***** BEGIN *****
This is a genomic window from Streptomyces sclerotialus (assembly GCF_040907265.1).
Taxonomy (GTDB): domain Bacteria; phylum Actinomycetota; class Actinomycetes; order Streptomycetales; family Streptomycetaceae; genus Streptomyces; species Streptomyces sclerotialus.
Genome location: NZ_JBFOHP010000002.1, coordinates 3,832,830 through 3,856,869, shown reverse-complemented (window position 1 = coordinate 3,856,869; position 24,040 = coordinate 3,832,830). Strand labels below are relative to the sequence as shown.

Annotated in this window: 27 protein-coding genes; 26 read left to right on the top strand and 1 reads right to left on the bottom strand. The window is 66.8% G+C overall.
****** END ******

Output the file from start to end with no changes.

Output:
This is a genomic window from Streptomyces sclerotialus (assembly GCF_040907265.1).
Taxonomy (GTDB): domain Bacteria; phylum Actinomycetota; class Actinomycetes; order Streptomycetales; family Streptomycetaceae; genus Streptomyces; species Streptomyces sclerotialus.
Genome location: NZ_JBFOHP010000002.1, coordinates 3,832,830 through 3,856,869, shown reverse-complemented (window position 1 = coordinate 3,856,869; position 24,040 = coordinate 3,832,830). Strand labels below are relative to the sequence as shown.

Annotated in this window: 27 protein-coding genes; 26 read left to right on the top strand and 1 reads right to left on the bottom strand. The window is 66.8% G+C overall.